## Methods of Representing Solid Angles

Thus mathematics may be defined as the subject in which we never know what we are talking about, nor whether what we are saying is true.
Bertrand Russell

 Representation Definition Problems Advantages Notes/Conversions Direction cosine (transformation, rotation) matrices a11, a12, a13 a21, a22, a23 a31, a32, a33 Redundant, Interpretation No gimbal lock Most complete representation Cardan (Tait-Bryant) roll, pitch, yaw (somersault, tilt, twist) no axis repeats cyclic: (Xyz (Earth Fixed - longitude/latitude, Fick), Yzx (Helmholz), Zxy or anti-cyclic: Zyx, Xzy,Yxz Sequence Dependence Increasingly sensitive to measuring errors. near gimbal lock when second  rotation = 90 or 270° , i.e. first & third axes  parallel (e.g. earth at poles for Fick, shoulder abducted to 90°, false torsion in eye movements in Fick & Helmholz) Interpretaton in terms of anatomical motion (sagittal, frontal, transverse) Sometimes also grouped with Euler angles [Grood & Suntay, 1983] Euler As for Cardan but first and last rotations about same axis:  Xyx, Yzy, Zxz,  Xzx, Xyx, Yxy Sequence Dependence Gimbal lock when second  rotation is 0 or 180°, i.e. first & third axes parallel Interpretaton in terms of anatomical motion No false torsion in eye movements for Xzx [Craig, 1989 has conversion matrices between all Euler sequence combinations] Euler parameters (Quaternions, Euler's axis and angle, finite rotational axis) q = q4 + iq1 + jq2 + kq3 where: i2 = j2 = k2 = ijk = -1  q1 = ex sin (f/2) q2 = ey sin (f/2) q3 = ez sin (f/2) q4 = cos(f/2) where: e = unit vector along axis of rotation f = total rotation angle Interpretation in terms of anatomical motion Sequence-independent  Insensitive to round-off errors Conversion from Euler Angles q1 = cos(yaw/2) cos(pitch/2) sin(roll/2) - sin(yaw/2) sin(pitch/2) cos(roll/2) q2 = cos(yaw/2) sin(pitch/2) cos(roll/2) + sin(yaw/2) cos(pitch/2) sin(roll/2) q3 = sin(yaw/2) cos(pitch/2) cos(roll/2) - cos(yaw/2) sin(pitch/2) sin(roll/2) q4 = cos(yaw/2) cos(pitch/2) cos(roll/2) + sin(yaw/2) sin(pitch/2) sin(roll/2) For small angles: q1 ~ roll / 2 q2 ~ pitch / 2 q3 ~ yaw / 2 q4 ~ 1 Conversion from Quaternion to Euler tan(yaw) = 2(q1q2+q4q3) / (q42 + q12 - q22 - q32) sin(pitch) = -2(q1q3-q4q2) tan(roll)  =  2(q4q1+q2q3) / (q42 - q12 - q22 + q32)  [Haug, 1989; Kuipers, 1999] Angle-axis q1 = Ux q2 = Uy q3 = Uz q4 = f Conversion from Euler Angles Rotation Vector (Benati, Rodriguez-Hamilton) q1 = ex tan (f/2) q2 = ey tan (f/2) q3 = ez tan (f/2) Gimbal lock when 180° Helical angles (finite helical axis, screw theory, Woltring) h1 = A*Ux h2 = A*Uy h3 = A*Uz sensitive to measurement error & noise combines description of location & attitude (absolute or relative) or location & attitude displacements [Ball, 1900; Woltring 1994]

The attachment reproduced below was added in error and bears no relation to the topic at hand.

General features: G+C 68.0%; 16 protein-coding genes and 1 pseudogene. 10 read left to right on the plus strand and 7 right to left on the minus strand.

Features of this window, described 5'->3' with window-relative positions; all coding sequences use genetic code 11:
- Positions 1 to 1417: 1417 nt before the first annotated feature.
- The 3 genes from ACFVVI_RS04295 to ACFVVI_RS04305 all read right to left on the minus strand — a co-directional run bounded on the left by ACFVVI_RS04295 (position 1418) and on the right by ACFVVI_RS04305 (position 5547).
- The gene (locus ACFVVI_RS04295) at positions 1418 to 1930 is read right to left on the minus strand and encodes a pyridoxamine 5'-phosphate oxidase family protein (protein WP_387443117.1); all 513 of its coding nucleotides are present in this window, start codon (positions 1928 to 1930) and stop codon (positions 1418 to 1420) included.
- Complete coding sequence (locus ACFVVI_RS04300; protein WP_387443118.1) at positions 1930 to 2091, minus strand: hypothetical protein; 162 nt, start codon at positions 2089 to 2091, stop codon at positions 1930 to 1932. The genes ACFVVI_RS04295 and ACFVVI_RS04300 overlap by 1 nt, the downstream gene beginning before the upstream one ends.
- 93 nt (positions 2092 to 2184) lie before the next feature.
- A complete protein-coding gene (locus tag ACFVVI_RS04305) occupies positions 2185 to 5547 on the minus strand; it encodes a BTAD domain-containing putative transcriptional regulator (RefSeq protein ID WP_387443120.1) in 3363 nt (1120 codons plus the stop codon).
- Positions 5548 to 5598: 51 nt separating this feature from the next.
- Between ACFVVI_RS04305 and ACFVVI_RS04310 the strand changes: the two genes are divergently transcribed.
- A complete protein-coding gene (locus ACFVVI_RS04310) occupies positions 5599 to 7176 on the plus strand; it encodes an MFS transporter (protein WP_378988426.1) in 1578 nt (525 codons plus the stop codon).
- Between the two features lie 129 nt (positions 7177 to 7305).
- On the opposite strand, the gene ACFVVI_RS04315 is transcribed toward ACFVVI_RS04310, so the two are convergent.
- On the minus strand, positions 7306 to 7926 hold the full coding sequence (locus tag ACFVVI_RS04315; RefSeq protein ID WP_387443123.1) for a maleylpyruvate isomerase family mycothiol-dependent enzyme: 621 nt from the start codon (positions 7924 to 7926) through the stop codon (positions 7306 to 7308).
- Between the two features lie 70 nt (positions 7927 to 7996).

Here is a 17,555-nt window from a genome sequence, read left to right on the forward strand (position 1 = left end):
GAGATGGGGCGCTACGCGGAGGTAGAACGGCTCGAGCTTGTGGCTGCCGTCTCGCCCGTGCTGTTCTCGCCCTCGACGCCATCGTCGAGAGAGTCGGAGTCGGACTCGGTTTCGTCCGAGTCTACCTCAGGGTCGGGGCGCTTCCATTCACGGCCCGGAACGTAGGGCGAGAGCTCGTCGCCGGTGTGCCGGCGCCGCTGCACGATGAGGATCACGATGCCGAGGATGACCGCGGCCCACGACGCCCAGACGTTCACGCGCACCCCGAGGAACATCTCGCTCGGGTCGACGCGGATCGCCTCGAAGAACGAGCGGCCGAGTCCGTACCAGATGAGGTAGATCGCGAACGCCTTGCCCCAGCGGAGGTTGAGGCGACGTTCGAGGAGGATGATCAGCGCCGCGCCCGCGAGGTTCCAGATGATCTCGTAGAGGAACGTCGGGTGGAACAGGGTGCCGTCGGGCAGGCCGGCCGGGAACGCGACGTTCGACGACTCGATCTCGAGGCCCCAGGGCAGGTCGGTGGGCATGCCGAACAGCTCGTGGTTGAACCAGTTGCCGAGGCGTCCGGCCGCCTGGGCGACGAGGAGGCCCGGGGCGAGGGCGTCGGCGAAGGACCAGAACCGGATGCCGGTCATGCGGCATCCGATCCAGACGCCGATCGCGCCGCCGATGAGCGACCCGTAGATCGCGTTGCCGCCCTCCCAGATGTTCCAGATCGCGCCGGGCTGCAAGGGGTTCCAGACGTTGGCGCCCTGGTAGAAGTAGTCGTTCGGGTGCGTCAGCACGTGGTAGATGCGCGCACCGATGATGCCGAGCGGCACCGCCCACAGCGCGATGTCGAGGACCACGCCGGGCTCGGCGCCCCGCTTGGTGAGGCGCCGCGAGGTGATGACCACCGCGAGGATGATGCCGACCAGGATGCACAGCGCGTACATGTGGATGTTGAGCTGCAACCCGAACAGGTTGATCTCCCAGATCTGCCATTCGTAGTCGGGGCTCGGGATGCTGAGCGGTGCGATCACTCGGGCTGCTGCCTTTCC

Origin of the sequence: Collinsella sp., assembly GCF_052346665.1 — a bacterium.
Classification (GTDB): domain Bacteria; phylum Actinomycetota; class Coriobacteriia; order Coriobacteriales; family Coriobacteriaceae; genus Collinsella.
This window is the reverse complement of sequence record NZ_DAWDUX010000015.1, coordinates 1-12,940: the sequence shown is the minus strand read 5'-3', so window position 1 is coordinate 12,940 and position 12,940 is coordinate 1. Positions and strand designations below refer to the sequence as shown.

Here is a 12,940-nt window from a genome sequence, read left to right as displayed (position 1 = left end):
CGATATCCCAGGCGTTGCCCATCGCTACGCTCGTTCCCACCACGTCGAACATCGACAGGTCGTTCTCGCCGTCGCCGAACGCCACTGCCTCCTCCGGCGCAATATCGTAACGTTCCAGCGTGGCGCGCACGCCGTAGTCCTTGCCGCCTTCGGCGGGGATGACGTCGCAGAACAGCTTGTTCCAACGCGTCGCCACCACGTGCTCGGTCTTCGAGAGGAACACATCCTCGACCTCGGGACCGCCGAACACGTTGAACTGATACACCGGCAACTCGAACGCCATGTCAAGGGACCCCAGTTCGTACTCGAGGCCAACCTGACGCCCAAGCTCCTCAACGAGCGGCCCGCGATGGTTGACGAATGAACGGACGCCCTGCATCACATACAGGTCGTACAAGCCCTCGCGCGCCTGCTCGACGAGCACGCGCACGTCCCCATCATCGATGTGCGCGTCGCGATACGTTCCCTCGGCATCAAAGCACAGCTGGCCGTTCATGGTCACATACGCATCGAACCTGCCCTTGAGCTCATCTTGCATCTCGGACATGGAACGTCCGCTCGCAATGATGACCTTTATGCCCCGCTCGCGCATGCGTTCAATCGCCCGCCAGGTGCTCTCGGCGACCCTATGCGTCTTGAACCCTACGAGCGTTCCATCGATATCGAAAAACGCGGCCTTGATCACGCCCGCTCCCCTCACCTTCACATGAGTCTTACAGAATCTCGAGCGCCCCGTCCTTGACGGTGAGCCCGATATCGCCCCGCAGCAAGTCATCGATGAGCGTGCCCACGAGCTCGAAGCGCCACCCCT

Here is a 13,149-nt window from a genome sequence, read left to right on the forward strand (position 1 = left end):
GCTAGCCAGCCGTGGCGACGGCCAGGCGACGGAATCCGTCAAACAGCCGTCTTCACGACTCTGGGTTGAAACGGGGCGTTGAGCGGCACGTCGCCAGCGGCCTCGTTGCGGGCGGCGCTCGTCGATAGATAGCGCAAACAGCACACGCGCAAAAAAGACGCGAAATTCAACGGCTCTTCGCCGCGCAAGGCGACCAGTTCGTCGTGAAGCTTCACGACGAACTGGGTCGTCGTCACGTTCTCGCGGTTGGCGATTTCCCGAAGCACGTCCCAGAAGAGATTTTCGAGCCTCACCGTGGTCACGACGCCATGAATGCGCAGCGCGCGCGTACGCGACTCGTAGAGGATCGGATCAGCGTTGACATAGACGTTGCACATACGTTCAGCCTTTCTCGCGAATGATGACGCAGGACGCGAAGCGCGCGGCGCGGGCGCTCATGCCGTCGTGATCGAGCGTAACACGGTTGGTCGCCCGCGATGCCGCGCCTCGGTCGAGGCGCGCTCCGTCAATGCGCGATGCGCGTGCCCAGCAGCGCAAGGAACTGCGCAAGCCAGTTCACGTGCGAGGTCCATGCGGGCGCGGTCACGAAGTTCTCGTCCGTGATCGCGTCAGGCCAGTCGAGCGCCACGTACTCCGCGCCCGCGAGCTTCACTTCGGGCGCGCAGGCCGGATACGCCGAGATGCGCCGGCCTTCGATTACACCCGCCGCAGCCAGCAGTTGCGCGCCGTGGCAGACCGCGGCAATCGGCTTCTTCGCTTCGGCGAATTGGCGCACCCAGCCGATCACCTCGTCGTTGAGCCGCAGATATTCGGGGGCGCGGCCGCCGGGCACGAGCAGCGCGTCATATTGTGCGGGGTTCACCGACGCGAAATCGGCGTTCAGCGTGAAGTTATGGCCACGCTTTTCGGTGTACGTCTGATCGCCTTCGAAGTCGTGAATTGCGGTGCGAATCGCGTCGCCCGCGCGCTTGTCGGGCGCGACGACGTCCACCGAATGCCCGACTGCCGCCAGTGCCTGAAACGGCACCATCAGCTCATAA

The current rotations must respect the previous rotations to avoid gimbal lock to prevent any alignment of rotation axis which causes this problem. This problem doesn't depend on the mathematical way you choose to express rotations, it depends on the way to combine rotations. The problem comes from Euler's classical transform: R=Rx.Ry.Rz

Implicitely or explicitly you use it with matrices, quaternions, Euler or Cardan angles, ...

You should correct this transform and it works whatever you used to express your rotations:

R=R[R[R[Ox,a]Oy,b]R[Ox,a]Oz,c] . R[R[Ox,a]Oy,b] .R[Ox,a].

Contributed by Julien Gouesse

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Please let me know if you spot any errors, or have any additions!
Dr. Chris Kirtley